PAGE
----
Today is World Toilet Day. If that’s something you haven’t come across before, let me share a few details with you here as it’s a topic that’s becoming increasingly urgent.
If you’d told me this time last year, I’d be blogging about bogs, well, I’d have doubted you to say the least, but various things have happened during 2014 that have brought this issue into sharp relief. Even if they hadn’t, just seeing the dreadful sanitation in areas suffering with Ebola should surely be enough to make even the least interested person sit up and be thankful for their cushioned toilet roll.
Like most people in the UK, toilets are something I take for granted. The fact that we can all have one at home, that we don’t really think about every flush – these things have always been present in my lifetime. But in many places that’s still an unachievable luxury, which is why the United Nations Development Goals includes a sanitation resolution calling for an end to what is termed ‘open defecation’.
You don’t need to dwell too long on those words to grasp their meaning and, shockingly, a huge 2.5 million people do not have access to the most basic of toilets and so are forced ‘elsewhere’.
It’s an issue that has been high on agenda for some of the journalists and activists I’ve been fortunate to work with this year.
At Contributoria.com, our lead story this month also takes a look at this issue. In his piece, The world’s biggest problem and how to fix it, journalist Sam Hailes talks about the activities of fledgling philanthropists Adam and Pete James who discover the dirty truth about this great need.
“We thought we might end up on transport or building roads,” Adam says referencing The West Wing, “but actually that’s not the most significant contributing factor to global poverty. There are bigger pieces to the puzzle. The scale and the value we would add to trying to solve that, is minimal. Clean, safe toilets is where we landed.”
On top of preventing poverty and ending violence to women, Adam believes clean, safe toilets can also provide jobs and even education.
“If we deliver dignity, which is part of what a toilet does to that community, can we also deliver the dignity of business to women? Is there a way of building that into what we’re doing?”
That impact on the lives of women and girls is an aspect that another Contributoria.com writer, Emma Jayne addressed back in June in the UNDP sponsored issue for that month. In an article titled Toilets save lives, she raised fears that the current target will be missed by the organisation and added:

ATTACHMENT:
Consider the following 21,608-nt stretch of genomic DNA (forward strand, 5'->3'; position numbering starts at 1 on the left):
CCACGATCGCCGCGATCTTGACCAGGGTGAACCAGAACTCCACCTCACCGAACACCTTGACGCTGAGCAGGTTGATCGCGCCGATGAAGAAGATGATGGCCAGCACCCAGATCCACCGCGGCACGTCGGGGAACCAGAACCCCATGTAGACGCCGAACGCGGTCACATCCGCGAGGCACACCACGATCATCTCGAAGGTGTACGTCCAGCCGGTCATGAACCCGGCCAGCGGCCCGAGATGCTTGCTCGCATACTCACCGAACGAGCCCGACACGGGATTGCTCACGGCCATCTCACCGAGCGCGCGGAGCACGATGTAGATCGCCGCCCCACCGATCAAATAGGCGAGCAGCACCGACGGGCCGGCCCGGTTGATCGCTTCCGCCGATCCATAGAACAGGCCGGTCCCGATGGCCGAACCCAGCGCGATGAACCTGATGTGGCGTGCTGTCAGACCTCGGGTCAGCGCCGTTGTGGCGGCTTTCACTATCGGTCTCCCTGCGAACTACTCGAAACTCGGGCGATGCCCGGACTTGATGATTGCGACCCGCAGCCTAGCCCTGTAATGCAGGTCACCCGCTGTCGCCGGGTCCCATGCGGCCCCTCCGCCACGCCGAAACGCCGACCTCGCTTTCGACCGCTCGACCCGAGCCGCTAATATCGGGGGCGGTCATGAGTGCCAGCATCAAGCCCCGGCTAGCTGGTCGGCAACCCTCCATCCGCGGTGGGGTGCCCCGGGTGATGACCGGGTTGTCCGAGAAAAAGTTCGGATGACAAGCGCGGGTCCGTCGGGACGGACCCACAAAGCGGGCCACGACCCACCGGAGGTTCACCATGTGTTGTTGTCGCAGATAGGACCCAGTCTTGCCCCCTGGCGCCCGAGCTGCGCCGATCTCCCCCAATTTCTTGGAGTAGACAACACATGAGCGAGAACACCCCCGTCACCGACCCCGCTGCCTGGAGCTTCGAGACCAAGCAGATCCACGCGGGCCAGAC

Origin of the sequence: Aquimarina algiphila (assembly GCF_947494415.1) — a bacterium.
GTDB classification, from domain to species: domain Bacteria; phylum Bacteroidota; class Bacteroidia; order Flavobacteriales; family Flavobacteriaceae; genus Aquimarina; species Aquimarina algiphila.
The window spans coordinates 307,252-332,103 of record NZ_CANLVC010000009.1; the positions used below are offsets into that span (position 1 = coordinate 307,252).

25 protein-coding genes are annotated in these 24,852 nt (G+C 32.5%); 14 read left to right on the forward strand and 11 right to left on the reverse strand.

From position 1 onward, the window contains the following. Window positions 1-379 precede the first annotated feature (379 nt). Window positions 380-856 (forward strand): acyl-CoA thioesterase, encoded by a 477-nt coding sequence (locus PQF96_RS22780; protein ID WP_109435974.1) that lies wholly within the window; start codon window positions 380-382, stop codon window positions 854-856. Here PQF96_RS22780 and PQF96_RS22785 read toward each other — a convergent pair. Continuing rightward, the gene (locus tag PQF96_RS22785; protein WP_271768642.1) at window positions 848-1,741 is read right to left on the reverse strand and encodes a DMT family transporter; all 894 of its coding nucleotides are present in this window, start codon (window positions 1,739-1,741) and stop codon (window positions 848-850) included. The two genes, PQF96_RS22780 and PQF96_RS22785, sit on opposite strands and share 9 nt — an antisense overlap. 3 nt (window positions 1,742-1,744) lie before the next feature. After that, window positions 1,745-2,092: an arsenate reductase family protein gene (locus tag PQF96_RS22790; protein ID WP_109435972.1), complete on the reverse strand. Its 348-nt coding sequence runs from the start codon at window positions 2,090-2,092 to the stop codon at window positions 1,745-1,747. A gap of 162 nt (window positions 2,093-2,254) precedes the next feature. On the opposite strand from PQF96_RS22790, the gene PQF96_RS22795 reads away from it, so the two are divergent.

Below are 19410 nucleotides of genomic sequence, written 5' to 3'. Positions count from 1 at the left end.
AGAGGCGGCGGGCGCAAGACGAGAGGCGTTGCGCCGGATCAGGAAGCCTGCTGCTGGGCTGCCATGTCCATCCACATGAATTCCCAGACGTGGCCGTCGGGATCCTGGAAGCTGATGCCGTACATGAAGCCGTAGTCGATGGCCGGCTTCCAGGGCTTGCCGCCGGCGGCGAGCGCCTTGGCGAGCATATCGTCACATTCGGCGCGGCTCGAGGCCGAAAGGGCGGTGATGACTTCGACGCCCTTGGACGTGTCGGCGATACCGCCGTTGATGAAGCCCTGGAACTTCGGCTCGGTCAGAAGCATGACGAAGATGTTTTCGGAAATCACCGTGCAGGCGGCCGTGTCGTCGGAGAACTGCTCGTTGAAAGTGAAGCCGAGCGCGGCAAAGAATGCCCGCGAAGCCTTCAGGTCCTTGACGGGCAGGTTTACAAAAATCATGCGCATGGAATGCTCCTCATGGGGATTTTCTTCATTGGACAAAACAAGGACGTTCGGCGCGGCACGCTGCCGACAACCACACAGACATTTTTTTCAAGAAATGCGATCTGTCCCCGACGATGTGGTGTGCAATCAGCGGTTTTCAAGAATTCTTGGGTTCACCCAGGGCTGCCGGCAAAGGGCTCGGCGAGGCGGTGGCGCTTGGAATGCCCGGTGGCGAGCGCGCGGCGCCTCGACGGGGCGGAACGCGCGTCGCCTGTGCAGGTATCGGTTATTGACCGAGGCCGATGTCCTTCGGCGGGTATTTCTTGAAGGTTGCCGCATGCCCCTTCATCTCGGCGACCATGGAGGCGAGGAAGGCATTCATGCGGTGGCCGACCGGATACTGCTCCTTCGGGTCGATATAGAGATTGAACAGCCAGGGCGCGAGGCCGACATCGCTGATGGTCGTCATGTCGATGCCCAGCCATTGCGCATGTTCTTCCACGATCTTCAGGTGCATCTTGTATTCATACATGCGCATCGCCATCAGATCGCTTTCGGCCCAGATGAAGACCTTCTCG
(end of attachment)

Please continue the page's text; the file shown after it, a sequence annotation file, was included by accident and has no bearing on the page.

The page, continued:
“Toilets have many other benefits too, particularly for girls and women. Many girls end up missing up to a week of school a month when they start menstruating as there is nowhere to change or dispose of sanitary protection. This means they often fall behind in their work and more likely to drop out of education. 1 in 10 African girls do not attend school during menstruation, or drop out at puberty because of the lack of clean and private sanitation facilities in schools, according to research by UNICEF.
The simple act of building a toilet can have huge implications for their future. Toilets also help protect women and girls from violence. When they are out seeking somewhere to defecate after dark. they are vulnerable to sexual assault and also from attacks by wild animals.”
This isn’t only an issue for remote rural outposts with little infrastructure. A group of activists I’ve recently come across while doing media training work in South Africa are busy tracking the public toilets issue for their township near Cape Town – a place that needs no introduction as a major city, tourist destination and business centre.
And when I say ‘public toilets’, let’s be clear, these aren’t facilities for people caught short while out of the home – these are the ONLY facilities, shared in communities without access to home toilets.
The organisation Ndifuna Ukwazi has carried out an audit of the toilets in Khyaelitsha – they are dirty, they are broken and they are unsafe. They produced the video at the top of this page and also this data rich map looking at every facility.
You’ll be hearing more about their work in the coming months too……
But for now, when you flush today, spare a thought on World Toilet Day for those who really can’t (and shouldn’t have to) wait.
* Follow news about the day on Twitter @worldtoiletday and via the hashtag #wecantwait.